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    You could probably make a full thrust through the door without problem.
     
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  4. AlexanderA
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    AlexanderA Member

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    The Patton saber was purely a thrusting weapon, and in that regard the force was multiplied when the user was on a charging horse. (It was carried on the saddle, and not on the person.)

    The previous M1840 / M1860 sabers were much more versatile.
     
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  5. Stevie-Ray

    Stevie-Ray Member

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    I have a French M1874 Gras bayonet, a WWI 1896 French cavalry sword, and a more useful modern Kukri. Other than that, several large Bowie-type knives. I doubt I'll have any use for them, other than I may keep that Kukri close if ever (God help us) fighting from my house.
     
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  6. CapnMac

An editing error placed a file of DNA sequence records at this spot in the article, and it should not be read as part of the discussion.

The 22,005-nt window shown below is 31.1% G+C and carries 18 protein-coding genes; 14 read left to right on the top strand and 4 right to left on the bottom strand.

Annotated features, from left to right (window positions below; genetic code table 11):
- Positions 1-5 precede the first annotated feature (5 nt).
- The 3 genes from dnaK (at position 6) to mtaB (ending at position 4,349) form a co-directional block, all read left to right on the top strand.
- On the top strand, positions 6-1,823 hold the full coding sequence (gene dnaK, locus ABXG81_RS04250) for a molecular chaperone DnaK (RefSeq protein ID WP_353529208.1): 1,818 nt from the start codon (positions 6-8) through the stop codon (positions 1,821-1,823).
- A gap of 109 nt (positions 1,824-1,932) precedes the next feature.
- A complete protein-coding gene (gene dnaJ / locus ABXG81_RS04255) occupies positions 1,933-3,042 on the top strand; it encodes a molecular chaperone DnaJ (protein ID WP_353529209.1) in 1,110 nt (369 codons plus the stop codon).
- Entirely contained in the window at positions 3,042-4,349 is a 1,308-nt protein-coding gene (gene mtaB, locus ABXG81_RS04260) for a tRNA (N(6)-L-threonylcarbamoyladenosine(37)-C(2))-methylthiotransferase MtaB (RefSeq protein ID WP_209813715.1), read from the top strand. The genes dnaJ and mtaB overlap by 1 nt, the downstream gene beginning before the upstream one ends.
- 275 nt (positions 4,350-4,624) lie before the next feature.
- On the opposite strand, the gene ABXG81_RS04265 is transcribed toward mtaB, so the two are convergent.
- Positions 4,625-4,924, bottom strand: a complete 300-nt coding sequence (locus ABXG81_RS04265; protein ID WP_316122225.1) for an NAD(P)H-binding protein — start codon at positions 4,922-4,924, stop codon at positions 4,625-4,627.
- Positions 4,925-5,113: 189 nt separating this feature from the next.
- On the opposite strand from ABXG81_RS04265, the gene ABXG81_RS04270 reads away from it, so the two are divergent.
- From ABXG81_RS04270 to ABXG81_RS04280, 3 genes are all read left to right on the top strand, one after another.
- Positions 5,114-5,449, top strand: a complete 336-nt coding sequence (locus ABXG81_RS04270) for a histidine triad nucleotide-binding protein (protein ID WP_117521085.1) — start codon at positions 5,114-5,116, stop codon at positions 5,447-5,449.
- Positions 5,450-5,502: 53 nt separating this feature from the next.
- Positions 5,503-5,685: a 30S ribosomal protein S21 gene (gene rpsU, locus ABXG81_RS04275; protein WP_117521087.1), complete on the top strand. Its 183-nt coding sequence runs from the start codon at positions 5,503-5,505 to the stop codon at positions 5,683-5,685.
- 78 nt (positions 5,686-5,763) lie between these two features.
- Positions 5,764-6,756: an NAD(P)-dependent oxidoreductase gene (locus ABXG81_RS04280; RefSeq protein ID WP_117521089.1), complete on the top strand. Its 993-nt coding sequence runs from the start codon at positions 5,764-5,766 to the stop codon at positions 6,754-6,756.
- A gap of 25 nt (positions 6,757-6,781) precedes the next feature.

CapnMac Member

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    Ditto, and has a spot in the safe just to keep it out of mischief (and the rather absurd replacement price).
    Almost collected a legit 1895 sharpened copy with Wilkinson steel blade, but the bidding went too rich for me.
     
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  7. AlexanderA
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    AlexanderA Member

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    There's a program at the Naval Academy for retired alumni to donate their swords to newly-graduated Ensigns. This seems like a nice gesture (plus they can take a charitable tax deduction).